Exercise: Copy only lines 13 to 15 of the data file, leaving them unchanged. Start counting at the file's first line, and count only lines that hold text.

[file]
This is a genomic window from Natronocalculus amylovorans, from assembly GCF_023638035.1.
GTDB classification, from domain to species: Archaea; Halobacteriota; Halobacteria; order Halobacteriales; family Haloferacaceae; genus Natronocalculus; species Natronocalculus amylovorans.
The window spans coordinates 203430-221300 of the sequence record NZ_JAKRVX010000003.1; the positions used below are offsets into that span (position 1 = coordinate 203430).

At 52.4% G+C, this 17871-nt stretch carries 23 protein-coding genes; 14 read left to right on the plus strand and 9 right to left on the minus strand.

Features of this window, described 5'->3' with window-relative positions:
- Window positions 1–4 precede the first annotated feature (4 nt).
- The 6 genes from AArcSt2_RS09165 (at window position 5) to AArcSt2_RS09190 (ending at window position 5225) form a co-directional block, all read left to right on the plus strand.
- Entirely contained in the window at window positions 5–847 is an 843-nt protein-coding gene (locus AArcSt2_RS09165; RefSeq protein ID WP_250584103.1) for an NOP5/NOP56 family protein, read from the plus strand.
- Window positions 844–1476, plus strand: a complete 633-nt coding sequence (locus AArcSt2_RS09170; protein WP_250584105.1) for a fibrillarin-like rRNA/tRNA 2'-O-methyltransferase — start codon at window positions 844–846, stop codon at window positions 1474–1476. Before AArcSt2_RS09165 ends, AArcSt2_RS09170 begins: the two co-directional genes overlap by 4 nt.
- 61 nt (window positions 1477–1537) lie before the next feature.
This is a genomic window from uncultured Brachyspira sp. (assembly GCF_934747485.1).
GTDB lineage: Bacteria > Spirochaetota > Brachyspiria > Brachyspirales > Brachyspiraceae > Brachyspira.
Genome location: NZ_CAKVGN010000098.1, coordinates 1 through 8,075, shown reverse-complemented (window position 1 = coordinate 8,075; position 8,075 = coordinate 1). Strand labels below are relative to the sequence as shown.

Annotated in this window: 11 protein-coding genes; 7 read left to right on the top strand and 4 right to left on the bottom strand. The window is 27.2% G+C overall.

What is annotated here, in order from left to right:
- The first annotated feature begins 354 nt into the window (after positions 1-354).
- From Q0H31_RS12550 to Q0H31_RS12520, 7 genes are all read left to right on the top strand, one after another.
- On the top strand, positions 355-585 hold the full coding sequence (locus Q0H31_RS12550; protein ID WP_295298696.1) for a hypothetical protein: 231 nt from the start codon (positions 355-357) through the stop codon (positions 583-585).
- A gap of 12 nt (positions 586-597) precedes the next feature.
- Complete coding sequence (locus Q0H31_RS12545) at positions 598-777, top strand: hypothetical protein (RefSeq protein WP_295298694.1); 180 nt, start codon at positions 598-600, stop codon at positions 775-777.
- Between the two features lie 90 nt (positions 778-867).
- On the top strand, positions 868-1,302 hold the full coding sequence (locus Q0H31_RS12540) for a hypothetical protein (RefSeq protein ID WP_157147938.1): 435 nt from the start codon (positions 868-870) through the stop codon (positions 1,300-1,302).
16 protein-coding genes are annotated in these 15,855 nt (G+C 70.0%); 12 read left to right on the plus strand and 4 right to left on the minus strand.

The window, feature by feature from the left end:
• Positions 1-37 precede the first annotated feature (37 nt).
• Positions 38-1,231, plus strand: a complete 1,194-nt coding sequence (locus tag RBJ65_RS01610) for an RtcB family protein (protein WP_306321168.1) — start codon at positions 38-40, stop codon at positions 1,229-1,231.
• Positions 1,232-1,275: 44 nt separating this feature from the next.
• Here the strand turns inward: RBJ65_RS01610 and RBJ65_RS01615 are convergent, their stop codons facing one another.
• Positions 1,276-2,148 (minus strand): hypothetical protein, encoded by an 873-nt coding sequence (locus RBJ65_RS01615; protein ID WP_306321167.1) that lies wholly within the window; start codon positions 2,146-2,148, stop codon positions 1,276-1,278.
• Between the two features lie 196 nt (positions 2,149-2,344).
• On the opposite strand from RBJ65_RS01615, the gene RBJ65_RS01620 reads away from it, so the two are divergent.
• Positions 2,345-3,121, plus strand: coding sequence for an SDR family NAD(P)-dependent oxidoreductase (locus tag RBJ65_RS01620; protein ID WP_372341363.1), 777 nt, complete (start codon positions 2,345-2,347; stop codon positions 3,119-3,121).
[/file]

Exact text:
Genome location: NZ_CAKVGN010000098.1, coordinates 1 through 8,075, shown reverse-complemented (window position 1 = coordinate 8,075; position 8,075 = coordinate 1). Strand labels below are relative to the sequence as shown.

Annotated in this window: 11 protein-coding genes; 7 read left to right on the top strand and 4 right to left on the bottom strand. The window is 27.2% G+C overall.

What is annotated here, in order from left to right: